If we see in the sky any sign that is positive for oil exploitation, it’s possibly the El Niño. It is, after all, a year in which this phenomenon of the recurrent climate cycle must warm the Pacific Ocean and make the winter warmer in North America, although with inclement weather in several places.
As with El Niño, this is accompanied by some startling predictions. One of the primary news sources in the United States recently announced that "it could trigger floods, famine, and disease in much of the world.
It is true that the entrance of this climatic phenomenon has been promoted to a great extent (and yes, I know it is contradictory because El Niño means “little boy” since ocean water temperatures are higher than they have been in previous years.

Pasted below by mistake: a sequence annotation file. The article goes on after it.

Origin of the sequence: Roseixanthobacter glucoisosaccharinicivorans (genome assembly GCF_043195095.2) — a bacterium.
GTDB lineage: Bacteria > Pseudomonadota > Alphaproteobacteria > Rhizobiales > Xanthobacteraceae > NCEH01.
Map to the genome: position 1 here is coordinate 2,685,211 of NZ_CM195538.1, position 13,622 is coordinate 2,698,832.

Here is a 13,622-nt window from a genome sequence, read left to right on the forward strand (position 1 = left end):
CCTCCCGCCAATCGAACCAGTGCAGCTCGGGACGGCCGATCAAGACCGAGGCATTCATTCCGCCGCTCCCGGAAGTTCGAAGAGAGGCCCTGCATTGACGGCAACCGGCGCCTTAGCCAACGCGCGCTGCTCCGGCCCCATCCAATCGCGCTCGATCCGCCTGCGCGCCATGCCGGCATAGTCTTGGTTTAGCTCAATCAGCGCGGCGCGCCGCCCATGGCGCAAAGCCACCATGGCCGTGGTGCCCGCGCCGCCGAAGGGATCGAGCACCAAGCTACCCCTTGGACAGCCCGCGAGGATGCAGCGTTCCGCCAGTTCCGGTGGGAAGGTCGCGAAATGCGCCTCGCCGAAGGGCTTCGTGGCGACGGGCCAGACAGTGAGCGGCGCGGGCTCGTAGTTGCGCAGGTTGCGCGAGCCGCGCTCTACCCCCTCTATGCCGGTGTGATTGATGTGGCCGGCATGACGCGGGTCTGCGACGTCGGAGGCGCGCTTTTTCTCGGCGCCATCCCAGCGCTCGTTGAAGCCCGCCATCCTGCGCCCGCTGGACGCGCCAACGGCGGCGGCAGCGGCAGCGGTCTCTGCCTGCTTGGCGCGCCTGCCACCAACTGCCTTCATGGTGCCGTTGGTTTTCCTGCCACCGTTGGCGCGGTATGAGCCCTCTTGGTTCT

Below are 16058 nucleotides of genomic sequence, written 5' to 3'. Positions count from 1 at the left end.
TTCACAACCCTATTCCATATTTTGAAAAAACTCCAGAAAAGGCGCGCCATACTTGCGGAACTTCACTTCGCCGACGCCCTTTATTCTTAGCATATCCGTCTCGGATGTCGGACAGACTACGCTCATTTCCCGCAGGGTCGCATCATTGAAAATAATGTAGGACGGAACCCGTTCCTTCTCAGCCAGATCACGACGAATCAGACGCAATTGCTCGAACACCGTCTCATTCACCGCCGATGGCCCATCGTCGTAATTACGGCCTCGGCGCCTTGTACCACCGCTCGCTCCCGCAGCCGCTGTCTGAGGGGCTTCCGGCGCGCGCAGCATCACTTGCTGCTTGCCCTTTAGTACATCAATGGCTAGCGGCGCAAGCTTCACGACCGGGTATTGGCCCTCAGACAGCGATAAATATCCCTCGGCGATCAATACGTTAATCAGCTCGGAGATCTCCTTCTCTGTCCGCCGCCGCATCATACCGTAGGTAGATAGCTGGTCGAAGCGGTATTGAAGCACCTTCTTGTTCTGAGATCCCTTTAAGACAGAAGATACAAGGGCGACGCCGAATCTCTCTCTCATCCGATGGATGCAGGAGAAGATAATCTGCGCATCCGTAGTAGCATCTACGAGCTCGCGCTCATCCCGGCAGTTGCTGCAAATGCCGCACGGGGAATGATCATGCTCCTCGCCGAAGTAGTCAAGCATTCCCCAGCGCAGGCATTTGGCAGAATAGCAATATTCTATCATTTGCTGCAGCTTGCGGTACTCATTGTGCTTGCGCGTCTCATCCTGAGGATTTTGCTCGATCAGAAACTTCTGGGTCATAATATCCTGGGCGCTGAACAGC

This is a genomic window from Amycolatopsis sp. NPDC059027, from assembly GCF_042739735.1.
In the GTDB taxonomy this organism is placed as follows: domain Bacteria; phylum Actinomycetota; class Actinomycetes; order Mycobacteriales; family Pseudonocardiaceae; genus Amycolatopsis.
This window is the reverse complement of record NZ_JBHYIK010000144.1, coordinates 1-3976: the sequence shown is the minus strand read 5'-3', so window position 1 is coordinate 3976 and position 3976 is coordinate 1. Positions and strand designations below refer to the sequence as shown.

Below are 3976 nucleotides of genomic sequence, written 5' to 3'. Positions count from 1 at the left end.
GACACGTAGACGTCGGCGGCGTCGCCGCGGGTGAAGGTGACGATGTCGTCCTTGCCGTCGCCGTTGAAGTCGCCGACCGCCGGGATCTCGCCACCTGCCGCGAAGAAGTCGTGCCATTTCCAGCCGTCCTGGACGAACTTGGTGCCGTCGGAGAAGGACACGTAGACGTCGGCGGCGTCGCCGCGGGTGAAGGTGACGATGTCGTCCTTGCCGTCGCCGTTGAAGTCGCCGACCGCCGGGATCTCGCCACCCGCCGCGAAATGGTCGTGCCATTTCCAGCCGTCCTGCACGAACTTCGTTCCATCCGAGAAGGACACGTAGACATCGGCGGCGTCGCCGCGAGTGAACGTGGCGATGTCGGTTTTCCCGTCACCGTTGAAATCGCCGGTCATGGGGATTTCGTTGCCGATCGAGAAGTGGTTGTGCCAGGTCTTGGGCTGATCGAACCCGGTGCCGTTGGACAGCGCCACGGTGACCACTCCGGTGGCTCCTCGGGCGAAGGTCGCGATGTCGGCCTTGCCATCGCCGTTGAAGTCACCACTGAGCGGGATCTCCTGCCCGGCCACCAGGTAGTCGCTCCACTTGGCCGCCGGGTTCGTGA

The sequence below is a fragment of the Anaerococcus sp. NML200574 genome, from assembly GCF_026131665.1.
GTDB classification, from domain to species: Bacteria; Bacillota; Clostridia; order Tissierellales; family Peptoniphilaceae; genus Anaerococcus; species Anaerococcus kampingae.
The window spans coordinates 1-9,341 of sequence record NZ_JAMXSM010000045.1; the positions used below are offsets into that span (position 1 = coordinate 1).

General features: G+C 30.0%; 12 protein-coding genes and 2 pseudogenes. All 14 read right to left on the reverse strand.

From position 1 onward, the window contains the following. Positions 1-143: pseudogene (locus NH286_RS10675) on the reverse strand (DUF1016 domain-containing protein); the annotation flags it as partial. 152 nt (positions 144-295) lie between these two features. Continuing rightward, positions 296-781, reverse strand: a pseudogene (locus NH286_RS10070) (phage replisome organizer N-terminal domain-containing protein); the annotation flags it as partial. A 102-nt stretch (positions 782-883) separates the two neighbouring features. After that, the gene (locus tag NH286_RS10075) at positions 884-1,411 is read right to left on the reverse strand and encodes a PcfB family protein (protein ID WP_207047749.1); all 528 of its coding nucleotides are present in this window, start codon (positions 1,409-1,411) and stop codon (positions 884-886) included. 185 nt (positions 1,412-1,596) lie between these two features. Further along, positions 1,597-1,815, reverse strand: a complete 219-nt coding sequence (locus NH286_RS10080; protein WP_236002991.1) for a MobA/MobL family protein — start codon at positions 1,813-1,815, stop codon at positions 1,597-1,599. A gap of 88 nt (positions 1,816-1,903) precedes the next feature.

As for oil, a recent working paper published by the International Monetary Fund (IMF) found that El Niño strikes tend to have a positive effect on prices for this type of non-renewable energy.
One reason is that drought in Asia leads to lower production of hydroelectric power stations and a greater dependence on fossil energy supply, which increases the demand for oil.
These positive impacts are not insignificant. According to the IMF, Canada enjoys an accumulated GDP increase of 0.85% in the four quarters after El Niño. This growth, in turn, leads to greater demand for oil, raising prices. The study found that oil prices rose nearly 14 percent a year after El Niño made an appearance.
Right about now any news is good news!